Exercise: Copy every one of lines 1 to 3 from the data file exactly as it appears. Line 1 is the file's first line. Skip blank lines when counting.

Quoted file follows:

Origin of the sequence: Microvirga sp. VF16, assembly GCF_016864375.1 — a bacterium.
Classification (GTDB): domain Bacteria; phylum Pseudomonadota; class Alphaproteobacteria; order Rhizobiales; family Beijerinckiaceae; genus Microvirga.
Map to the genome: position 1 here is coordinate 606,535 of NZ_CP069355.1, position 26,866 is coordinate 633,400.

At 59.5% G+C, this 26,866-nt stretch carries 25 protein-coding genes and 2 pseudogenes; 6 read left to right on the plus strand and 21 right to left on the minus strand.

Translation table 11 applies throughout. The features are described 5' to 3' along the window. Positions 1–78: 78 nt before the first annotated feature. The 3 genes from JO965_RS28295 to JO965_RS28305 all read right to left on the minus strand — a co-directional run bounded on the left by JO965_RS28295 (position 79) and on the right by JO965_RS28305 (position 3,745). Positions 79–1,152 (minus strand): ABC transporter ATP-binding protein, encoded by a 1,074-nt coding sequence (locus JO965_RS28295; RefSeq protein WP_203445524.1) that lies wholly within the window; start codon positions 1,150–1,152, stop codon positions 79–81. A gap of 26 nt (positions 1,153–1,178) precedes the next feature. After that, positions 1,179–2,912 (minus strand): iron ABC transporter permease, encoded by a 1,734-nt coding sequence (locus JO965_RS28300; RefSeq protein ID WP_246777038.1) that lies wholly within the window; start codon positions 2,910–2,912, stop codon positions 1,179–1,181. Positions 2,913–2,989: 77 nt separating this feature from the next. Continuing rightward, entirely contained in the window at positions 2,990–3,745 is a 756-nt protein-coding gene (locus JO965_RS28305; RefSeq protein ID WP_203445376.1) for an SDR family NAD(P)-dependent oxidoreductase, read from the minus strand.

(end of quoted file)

Origin of the sequence: Microvirga sp. VF16, assembly GCF_016864375.1 — a bacterium.
Classification (GTDB): domain Bacteria; phylum Pseudomonadota; class Alphaproteobacteria; order Rhizobiales; family Beijerinckiaceae; genus Microvirga.
Map to the genome: position 1 here is coordinate 606,535 of NZ_CP069355.1, position 26,866 is coordinate 633,400.